Churchill knew, as he prepared to meet Stalin face to face for the first time in the summer of 1942, that this would be a difficult encounter. Stalin was furious with the Western Allies. He believed that they were doing little to help the Soviets, as they faced the German army advance across the southern steppes of Russia in Operation Blue.
Molotov had visited both London and Washington in May 1942, and when he returned to Moscow he had told Stalin that President Roosevelt had promised him that the Allies would open a ‘second front’ that year (by which the Soviets meant a D-Day type landing in northern France) in order to take pressure off the Red Army.
But the American President had deliberately misled the Soviets. And the trouble was that Stalin was already distrustful of the Western Allies - this new broken 'promise' only added to that existing feeling. It wasn’t as if there were even any long term benefits to Roosevelt as a result of his decision to deceive Stalin about the possible date of D-Day, because it only took a few weeks for Stalin and Molotov to realise that the Western Allies were going to renege on the deal – at least as far as launching the second front in the autumn of 1942 was concerned.
This whole question of the ‘delay’ over the launching of the second front is something that the Western Allies can take little pride in, according to Sir Max Hastings. ‘The British and the Americans used to talk a lot in the war and have done since about all the lies that the Russians told us and God knows the Russians did tell a great many lies,’ he says, ‘but the British and the Americans tell the Russians many lies also. They broke almost all their promises about aid deliveries to Russia in between 1941 and 1943 and most importantly they explicitly led Stalin to believe that D-Day on the continent was seriously on the agenda in 1942 when it was not. They continued that deceit through 1943… they were stringing the Russians along because they were apprehensive that Stalin might be tempted to make a separate peace with Hitler if they didn’t.’
The increasingly bad atmosphere between the Soviets and the West was not helped by the fact that in July 1942 the British suspended aid convoys to the Soviet Union as the result of the devastating losses of PQ 17 – of the 39 ships in the convoy, 24 were destroyed. All this meant that Churchill, as he later wrote, felt that his mission to Moscow in August was like ‘carrying a large lump of ice to the North Pole.'i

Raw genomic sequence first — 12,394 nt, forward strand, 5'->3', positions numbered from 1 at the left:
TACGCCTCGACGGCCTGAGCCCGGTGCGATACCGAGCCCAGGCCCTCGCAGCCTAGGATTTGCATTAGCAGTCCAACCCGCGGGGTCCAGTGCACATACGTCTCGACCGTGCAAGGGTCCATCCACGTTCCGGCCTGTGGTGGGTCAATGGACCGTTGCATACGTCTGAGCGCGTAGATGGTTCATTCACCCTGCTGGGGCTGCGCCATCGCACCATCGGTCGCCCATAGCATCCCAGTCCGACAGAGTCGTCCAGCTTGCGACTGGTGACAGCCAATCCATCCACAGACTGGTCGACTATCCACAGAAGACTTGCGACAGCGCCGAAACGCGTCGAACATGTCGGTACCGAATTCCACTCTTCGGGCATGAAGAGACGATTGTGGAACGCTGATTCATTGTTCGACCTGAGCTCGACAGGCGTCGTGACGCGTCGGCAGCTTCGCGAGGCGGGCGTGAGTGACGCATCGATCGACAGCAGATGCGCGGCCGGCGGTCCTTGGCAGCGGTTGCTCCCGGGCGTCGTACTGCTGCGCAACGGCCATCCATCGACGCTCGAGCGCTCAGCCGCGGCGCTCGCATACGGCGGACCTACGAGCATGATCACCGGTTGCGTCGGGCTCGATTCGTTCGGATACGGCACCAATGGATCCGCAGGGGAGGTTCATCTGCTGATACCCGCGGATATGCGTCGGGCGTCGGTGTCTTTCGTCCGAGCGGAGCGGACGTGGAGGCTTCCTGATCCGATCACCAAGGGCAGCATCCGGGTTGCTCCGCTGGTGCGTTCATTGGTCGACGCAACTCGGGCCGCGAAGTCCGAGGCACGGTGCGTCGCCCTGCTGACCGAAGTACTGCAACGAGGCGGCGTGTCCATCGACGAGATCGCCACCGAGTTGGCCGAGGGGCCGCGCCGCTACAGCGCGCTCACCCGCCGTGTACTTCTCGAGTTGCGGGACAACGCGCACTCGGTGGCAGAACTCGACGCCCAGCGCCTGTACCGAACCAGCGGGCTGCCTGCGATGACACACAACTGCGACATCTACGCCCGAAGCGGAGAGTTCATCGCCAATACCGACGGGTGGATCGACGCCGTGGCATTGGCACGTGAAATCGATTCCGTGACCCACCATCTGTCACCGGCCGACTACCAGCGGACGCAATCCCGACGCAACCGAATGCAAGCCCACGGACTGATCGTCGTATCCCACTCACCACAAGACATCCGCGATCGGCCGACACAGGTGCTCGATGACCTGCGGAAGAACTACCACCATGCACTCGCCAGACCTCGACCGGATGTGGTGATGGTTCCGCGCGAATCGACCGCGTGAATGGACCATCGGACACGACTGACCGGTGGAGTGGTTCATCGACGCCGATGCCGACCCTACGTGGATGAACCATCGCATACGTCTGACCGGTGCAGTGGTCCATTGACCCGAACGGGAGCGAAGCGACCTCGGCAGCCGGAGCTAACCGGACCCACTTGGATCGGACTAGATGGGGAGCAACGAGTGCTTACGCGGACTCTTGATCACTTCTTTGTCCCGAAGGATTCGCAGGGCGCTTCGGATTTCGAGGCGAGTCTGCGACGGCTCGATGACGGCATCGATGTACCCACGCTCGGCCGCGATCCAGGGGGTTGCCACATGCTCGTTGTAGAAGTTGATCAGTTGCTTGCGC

Within a few hours of arriving in Moscow on 12 August 1942, Churchill was meeting Stalin in the Kremlin. Churchill was quick to confirm the depressing news that there would be no D-Day in 1942. But he did say that the British and the Americans were preparing for a ‘very great operation’ in 1943. However, this information did not cheer Stalin up. The British minutes of the meeting record that Stalin looked ‘very glum’.ii
Churchill then went on to emphasize the destruction that was currently being wrought by the British bombing campaign, and next he attempted to re-define the meaning of ‘second front’. Couldn’t the term ‘second front’, he argued, actually be stretched to also encompass an amphibious attack on French Africa? In which case the Western Allies were about to launch just such a second front – Operation Torch, which would land American troops in French Morocco in November 1942.
Churchill memorably described this landing in Africa as an attempt to attack ‘the belly of the crocodile’. Churchill even drew a picture of a crocodile to demonstrate the strategy to Stalin. The Soviet leader seemed, if not wildly enthusiastic, at least not completely dismissive of the British and American plan. But the next day Stalin made his true feelings clear. He wrote an ‘aide memoir’ to the British delegation that – almost explicitly – accused them of breaking a promise to help the Soviets by launching a second front in France.